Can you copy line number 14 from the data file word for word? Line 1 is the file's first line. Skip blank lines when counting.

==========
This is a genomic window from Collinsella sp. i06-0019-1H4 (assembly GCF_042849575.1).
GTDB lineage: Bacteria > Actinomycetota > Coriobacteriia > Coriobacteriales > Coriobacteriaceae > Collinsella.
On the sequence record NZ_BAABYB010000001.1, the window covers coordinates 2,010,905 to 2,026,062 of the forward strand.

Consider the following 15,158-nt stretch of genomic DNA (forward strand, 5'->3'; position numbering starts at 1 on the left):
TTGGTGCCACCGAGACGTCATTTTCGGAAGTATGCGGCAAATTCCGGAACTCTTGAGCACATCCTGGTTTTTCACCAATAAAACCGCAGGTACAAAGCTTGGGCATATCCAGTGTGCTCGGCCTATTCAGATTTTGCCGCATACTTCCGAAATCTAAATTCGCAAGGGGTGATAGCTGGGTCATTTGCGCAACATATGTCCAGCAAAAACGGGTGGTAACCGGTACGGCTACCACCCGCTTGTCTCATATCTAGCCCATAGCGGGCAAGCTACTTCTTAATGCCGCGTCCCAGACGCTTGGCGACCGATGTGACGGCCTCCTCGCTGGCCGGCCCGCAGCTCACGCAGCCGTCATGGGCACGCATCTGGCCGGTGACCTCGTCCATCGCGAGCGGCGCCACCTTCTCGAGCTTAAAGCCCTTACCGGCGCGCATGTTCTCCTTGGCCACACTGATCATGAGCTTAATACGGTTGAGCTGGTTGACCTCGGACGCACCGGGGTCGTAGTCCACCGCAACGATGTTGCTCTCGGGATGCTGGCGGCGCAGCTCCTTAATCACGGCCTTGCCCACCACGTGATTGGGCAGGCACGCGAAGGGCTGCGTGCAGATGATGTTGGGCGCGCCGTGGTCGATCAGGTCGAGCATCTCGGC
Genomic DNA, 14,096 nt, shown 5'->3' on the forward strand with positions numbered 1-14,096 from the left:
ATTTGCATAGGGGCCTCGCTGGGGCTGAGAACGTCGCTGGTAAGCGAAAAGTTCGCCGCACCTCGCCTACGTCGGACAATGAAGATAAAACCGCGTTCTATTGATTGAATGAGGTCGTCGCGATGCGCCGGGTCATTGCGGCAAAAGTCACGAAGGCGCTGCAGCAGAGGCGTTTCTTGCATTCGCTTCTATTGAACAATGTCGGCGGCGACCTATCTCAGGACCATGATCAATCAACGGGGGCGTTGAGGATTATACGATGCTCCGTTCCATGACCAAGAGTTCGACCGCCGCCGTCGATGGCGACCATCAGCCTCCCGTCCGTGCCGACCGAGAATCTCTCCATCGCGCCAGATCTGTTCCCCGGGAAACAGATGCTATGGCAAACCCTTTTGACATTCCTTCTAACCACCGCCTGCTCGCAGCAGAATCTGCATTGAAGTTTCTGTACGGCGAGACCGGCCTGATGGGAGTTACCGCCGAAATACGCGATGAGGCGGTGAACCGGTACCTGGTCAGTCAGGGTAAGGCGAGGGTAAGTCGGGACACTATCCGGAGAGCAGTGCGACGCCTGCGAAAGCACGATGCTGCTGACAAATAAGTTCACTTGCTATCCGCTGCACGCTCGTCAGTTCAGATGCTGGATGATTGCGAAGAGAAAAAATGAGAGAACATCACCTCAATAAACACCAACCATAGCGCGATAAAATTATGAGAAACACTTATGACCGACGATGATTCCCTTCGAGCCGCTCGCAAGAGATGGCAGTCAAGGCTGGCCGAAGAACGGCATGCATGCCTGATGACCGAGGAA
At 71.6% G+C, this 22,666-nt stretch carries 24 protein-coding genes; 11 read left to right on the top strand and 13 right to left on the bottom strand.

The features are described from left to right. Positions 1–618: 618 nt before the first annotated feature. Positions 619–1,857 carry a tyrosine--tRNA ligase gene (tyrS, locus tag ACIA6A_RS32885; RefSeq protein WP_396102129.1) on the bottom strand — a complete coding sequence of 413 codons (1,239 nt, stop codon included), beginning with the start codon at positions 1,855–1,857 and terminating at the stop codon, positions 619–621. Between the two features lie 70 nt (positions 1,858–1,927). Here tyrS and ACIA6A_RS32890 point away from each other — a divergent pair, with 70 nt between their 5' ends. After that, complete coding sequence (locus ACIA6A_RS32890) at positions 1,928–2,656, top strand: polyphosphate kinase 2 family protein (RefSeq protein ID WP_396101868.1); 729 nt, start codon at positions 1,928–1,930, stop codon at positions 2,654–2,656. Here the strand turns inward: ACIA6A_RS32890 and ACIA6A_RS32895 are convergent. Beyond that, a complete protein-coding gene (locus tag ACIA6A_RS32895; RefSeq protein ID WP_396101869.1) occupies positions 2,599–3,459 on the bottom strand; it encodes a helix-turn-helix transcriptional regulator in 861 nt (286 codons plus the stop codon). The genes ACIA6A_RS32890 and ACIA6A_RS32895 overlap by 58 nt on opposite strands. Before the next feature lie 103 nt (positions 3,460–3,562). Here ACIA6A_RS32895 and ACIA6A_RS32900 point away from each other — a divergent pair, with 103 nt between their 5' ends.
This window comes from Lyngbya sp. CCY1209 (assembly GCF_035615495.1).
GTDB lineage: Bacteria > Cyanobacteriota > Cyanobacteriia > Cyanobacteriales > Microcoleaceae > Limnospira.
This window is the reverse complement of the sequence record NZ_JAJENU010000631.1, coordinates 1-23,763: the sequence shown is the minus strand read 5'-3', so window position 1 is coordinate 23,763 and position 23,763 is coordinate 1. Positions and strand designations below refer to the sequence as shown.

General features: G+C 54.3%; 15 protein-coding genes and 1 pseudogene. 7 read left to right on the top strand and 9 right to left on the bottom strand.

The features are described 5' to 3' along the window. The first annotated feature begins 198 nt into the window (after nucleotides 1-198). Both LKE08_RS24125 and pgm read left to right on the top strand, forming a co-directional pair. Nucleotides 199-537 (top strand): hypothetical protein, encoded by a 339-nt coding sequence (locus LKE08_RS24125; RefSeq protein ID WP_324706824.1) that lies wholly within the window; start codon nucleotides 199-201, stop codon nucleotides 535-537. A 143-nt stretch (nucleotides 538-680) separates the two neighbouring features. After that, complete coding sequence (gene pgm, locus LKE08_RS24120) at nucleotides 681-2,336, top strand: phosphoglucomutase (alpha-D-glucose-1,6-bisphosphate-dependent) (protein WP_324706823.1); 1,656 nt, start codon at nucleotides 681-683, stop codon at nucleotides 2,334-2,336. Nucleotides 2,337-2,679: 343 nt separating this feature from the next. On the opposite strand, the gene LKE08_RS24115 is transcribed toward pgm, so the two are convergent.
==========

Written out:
The features are described 5' to 3' along the window. The first annotated feature begins 198 nt into the window (after nucleotides 1-198). Both LKE08_RS24125 and pgm read left to right on the top strand, forming a co-directional pair. Nucleotides 199-537 (top strand): hypothetical protein, encoded by a 339-nt coding sequence (locus LKE08_RS24125; RefSeq protein ID WP_324706824.1) that lies wholly within the window; start codon nucleotides 199-201, stop codon nucleotides 535-537. A 143-nt stretch (nucleotides 538-680) separates the two neighbouring features. After that, complete coding sequence (gene pgm, locus LKE08_RS24120) at nucleotides 681-2,336, top strand: phosphoglucomutase (alpha-D-glucose-1,6-bisphosphate-dependent) (protein WP_324706823.1); 1,656 nt, start codon at nucleotides 681-683, stop codon at nucleotides 2,334-2,336. Nucleotides 2,337-2,679: 343 nt separating this feature from the next. On the opposite strand, the gene LKE08_RS24115 is transcribed toward pgm, so the two are convergent.